After infiltrating the Louvre, she learns that the paintings hide pieces of the Sanglyph, an alchemical artefact created by Eckhardt hundreds of years before. The paintings were seized and hidden by the Lux Veritatis centuries before. After retrieving the Painting from its hiding place, Lara is ambushed by Kurtis and robbed of the painting. The two escape the Louvre as it is assaulted by mercenaries, with Kurtis using a magical disc to keep both Lara and the mercenaries at bay. The two are both knocked out by a shape-shifting stranger who steals the Painting. Lara is rescued by Bouchard, who takes her to Von Croy's apartment to find further clues. However, Bouchard sends an assassin to kill Lara; she is able to eliminate the hitman and heads for Prague, where a new Monstrum killing has taken place. Arriving in Prague, she finds the location of the final Painting and re-encounters a captive Bouchard. He reveals that Eckhardt is planning to use the Sanglyph to awaken the Cubiculum Nephili, the last surviving member of the hostile Nephilim race, and breed them back into existence. Bouchard is later murdered by Eckhardt, who is revealed to have been killing and extracting samples for his experiments under the guise of the Monstrum. Lara infiltrates Eckhardt's fortress, the Strahov Sanitarium, and encounters members of the Cabal, a secret society that shares Eckhardt's ambitions. While going through the complex, she switches off the power, releasing a rabid creature called the Proto-Nephilim. Later on, Lara is locked in a containment area by Kurtis so he can turn the power back on without interference.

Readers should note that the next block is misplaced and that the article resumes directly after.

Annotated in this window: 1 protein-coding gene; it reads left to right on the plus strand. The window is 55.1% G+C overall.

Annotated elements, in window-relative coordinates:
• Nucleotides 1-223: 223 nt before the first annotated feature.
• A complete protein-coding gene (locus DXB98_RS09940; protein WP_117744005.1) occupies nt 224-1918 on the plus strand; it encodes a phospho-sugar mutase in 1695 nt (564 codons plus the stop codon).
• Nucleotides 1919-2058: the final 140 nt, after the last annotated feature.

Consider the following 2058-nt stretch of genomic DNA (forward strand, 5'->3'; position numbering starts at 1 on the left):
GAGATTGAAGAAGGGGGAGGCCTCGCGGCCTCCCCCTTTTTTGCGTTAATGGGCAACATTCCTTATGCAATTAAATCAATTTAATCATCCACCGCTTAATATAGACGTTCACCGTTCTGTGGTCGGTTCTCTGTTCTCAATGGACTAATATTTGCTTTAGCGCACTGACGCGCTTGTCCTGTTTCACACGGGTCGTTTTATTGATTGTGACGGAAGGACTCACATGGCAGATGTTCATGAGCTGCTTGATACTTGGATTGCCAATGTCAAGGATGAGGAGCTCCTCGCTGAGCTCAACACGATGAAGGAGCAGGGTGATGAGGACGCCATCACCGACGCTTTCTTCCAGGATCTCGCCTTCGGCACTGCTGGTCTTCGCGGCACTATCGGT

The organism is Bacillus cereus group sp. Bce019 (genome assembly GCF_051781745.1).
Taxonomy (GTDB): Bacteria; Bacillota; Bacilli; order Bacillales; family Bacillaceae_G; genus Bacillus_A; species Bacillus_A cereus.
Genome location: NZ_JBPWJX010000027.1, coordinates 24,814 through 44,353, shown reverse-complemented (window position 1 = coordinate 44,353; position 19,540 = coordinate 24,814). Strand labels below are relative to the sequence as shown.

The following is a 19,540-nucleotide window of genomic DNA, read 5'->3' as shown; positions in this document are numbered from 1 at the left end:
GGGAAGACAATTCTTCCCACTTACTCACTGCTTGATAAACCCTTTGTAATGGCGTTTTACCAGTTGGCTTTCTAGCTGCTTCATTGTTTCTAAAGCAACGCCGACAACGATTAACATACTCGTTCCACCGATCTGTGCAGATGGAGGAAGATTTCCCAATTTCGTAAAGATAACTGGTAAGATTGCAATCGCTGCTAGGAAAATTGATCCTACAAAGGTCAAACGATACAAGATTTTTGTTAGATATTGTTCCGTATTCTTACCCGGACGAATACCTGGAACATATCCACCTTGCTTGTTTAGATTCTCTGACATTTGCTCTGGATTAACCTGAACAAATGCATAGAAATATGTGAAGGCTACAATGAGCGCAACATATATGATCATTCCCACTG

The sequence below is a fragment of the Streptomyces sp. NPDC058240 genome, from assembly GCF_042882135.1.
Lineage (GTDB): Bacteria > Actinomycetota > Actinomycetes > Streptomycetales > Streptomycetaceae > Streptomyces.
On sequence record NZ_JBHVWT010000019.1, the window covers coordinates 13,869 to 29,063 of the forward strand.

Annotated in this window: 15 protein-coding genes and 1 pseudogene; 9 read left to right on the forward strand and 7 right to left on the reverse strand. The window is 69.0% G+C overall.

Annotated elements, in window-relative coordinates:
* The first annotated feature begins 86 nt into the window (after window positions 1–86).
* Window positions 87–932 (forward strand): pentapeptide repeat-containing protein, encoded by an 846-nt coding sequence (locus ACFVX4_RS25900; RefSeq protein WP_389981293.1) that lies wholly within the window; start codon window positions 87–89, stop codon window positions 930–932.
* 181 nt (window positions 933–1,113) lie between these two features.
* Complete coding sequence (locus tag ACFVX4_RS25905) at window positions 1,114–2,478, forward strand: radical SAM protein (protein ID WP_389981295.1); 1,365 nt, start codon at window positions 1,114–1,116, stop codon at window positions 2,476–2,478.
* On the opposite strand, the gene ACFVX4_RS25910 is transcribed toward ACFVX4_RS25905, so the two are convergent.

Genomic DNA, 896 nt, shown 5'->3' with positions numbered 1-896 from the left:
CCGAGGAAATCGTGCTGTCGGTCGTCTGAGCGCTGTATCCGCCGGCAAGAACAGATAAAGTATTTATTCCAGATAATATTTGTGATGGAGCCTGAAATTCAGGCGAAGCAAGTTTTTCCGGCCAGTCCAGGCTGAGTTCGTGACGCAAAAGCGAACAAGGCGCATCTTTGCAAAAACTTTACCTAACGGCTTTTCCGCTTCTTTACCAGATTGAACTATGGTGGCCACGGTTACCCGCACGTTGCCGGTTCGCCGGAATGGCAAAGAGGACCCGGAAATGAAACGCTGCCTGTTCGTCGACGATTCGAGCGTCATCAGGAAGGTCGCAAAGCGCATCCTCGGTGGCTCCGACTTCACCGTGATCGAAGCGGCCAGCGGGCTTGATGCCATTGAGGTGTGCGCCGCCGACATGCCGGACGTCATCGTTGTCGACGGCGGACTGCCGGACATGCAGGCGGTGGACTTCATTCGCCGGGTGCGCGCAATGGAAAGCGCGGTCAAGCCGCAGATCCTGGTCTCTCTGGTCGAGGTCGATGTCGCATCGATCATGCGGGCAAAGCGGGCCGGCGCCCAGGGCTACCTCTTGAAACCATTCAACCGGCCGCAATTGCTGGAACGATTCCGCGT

Kurtis succeeds, finding his way through the Sanatorium and killing the Proto-Nephilim. Forming an alliance, Lara retrieves the final Painting, while Kurtis goes to retrieve a Periapt Shard, one of three magical daggers which can kill Eckhardt. After retrieving the Painting, Lara is forced by Eckhardt to hand over the Painting to save Kurtis's life. After Eckhardt releases one of the Cabal's monsters on them, Kurtis helps Lara escape—giving her the two Periapt Shards in his possession—before killing the monster, being seriously wounded in the process. Lara recovers the final Shard and reaches Eckhardt, who reforms the Sanglyph and begins reviving the Cubiculum Nephili. Lara succeeds in wounding him, but is stopped by Karel, Eckhardt's right-hand man. Karel proceeds to kill Eckhardt, revealing himself to be a Nephilim who has been secretly aiding Lara using his influence in the Cabal and shape shifting abilities. He offers Lara the chance to join him, but Lara refuses after remembering that it was Karel who murdered Von Croy in Eckhardt's form. Lara uses the Sanglyph to destroy the Cubiculum Nephili, causing an explosion that kills Karel. On her way out, she finds Kurtis's weapon and it leads her towards the monster's chamber. Smiling, Lara walks through the door into shadows, ending the game.